The GPT-2 is a text-generating AI system that has the impressive ability to generate human-like text from minimal prompts. The model generates synthetic text samples to continue an arbitrary text input. It is chameleon-like — it adapts to the style and content of the conditioning text. There are plenty of applications where it has shown success:
- Text generation - GPT-2 is the almighty king of text generation.
- Chatbots. Even the unmodified model understands that text is a dialog, like "Human: ... Bot: ..." and answers after "Bot:".
- Machine translation. The GPT-2 model can learn translations in format "english sentence = french sentence".
- Summarization. The model understands the "TL;DR:" tag at the end of the text as a signal to write a summary.
- Question answering. The GPT-2 can answer questions out-of-the-box not that bad, but for accurate results, it should be fine-tuned on some QnA dataset like SQUAD.
- Generating poetry. GPT-2 models work well for poetry. The quality of the results is limited by sometimes only having access to smaller models and difficulty in running larger models at all.
- Music generation. "Music Modeling" is just like language modeling – just let the model learn music in an unsupervised way, then have it sample outputs. OpenAI has an impressive compositor MuseNet too.
- Image generation. Just as a large transformer model trained in language can generate coherent text, the same exact model trained on pixel sequences can generate coherent image completions and samples.
- GPT-2 models can be used to spread fake news, fake reviews etc. Just people's ethics prevent it from happening, but who knows for what time...
Despite other more complex NLP models being released, like T5 from Google and GPT-3 from OpenAI, the GPT-2 is still the best NLP model able to run on average hardware.
Some ML researchers tried to evaluate GPT-2 in a very unusual application.
To confirm that GPT-2 is a general pattern-recognition program, ML researcher Shawn Presser (@theshawwn) trained GPT-2 to play chess using solely PGN files. Here you can find the progress. The model has shown an ability to recognize known chess patterns, which is a great Openai GPT 2 example. Today, we are going to find out how to use Openai GPT 2 using this example.
We liked an idea to evaluate GPT-2 not only on natural language generation, but also on other applications like the chess game. We thought training the model on the current board state is more perspective over training on PGN sequence. In our mind, when the current board state is used, it is not so necessary to have game history to predict the next move.
But in the case with PGN files, the whole history is important. Inspired by Shawn's "Cryochess – GPT-2 1.5B chess engine" trained on PGN notations, and "Programming a Chess Player" by Professor Blank, the following code was written to train GPT-2 play chess using current board state, or FEN.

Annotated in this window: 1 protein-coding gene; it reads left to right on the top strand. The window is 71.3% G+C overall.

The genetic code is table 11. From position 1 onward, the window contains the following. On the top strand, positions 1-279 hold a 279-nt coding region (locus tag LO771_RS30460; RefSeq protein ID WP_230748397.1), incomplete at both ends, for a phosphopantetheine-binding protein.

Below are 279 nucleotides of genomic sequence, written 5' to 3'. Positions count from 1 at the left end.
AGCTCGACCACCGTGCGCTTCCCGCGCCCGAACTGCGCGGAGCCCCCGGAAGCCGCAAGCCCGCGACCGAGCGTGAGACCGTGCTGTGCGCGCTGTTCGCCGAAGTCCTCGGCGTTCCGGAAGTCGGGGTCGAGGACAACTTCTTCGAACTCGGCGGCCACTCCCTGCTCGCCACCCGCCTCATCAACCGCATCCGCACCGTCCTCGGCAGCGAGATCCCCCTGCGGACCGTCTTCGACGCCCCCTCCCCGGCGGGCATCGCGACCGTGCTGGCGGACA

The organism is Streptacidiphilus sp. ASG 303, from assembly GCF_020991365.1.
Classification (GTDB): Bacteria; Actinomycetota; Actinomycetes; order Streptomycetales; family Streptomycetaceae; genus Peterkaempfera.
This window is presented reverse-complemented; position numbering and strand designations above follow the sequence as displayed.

Here are some useful resources if you are new to Chess:
You should have an ML-ready system with a good GPU, CUDA 10.1, TensorFlow 2, and PyTorch installed.
We are going to apply Python development, for instance, GPT 2 python chess, so you’ll need to install python-chess  and aitextgen  modules:
In [ ]: !pip install python-chess !pip install aitextgen !pip install tqdm
1.2. PGN files download
import os if not os.path.exists("pgn"): os.mkdir("pgn")
Download PGN game files to the pgn folder. Some resources with PGN files are:
You can also use SCID to convert SCID databases (*.sg4) to PGN format.
We've used PGN archives with 100,000 games inside for this training. Please note that importing numerous games (like a million) requires a lot of RAM to start training.
2. Training data generation
Our GPT 2 models use the training file with the current board state and next move on each line, in the following format:
[Result] FEN-position-and-side-only - next_move
[1-0] r1bq3k/ppp2rpp/5b2/3n4/3P4/P4p2/BP1B1PPP/R2QR1K1 w - a2d5 [1-0] 2bQ4/p4kb1/6n1/q1p1p3/1rn1P3/N3BP2/1PP5/2KR2R1 w - a3c4 [0-1] 1r3rk1/p4nbp/1qppb1p1/4p3/PP2P3/4NN1P/2QB1PP1/2R1R1K1 b - f8c8
Here we used only games which ended up with a win, skipping draws. The function to generate training text is:
import os from tqdm.auto import tqdm import glob import chess.pgn MAX_IMPORT = 100000 def importPgn(filename, s, max_import): counter = 0 total = 0 with open(filename) as f: for line in f: if "[Result" in line: total += 1 if total > max_import: total = max_import pbar = tqdm(total=total, desc="read " + filename, unit=" games", mininterval=1) pgn = open(filename) while counter < max_import: game = chess.pgn.read_game(pgn) if not game: break board = game.board() moves = game.mainline_moves() count = sum(1 for _ in moves) # skip unfinished games if count <= 5: continue result = game.headers["Result"] # import only resultative games if result != "1-0" and result != "0-1": continue for move in moves: if board.turn == chess.WHITE and result == "1-0": line = ( "[1-0] " + " ".join(board.fen().split(" ", 2)[:2]) + " - " + move.uci() ).strip() s.add(line) elif board.turn == chess.BLACK and result == "0-1": line = ( "[0-1] " + " ".join(board.fen().split(" ", 2)[:2]) + " - " + move.uci() ).strip() s.add(line) board.push(move) counter += 1 pbar.update(1) pbar.close() return counter def convert(): games = 0 moves = 0 max_import = MAX_IMPORT s = set() # load previous state if os.path.exists("fen.txt"): with open("fen.txt") as f: for line in tqdm(f, desc="read fen.txt", unit=" moves", mininterval=1): if line: s.add(line) max_import -= 1 if max_import <= 0: break for file in glob.glob("pgn/*.pgn"): count = importPgn(file, s, max_import) games += count max_import -= count if max_import <= 0: break with open("fen.txt", "w") as f: for line in tqdm(s, desc="write fen.txt", unit=" moves", mininterval=1): f.write(line + "\n") moves += 1 print("imported " + str(games) + " games, " + str(moves) + " moves") convert()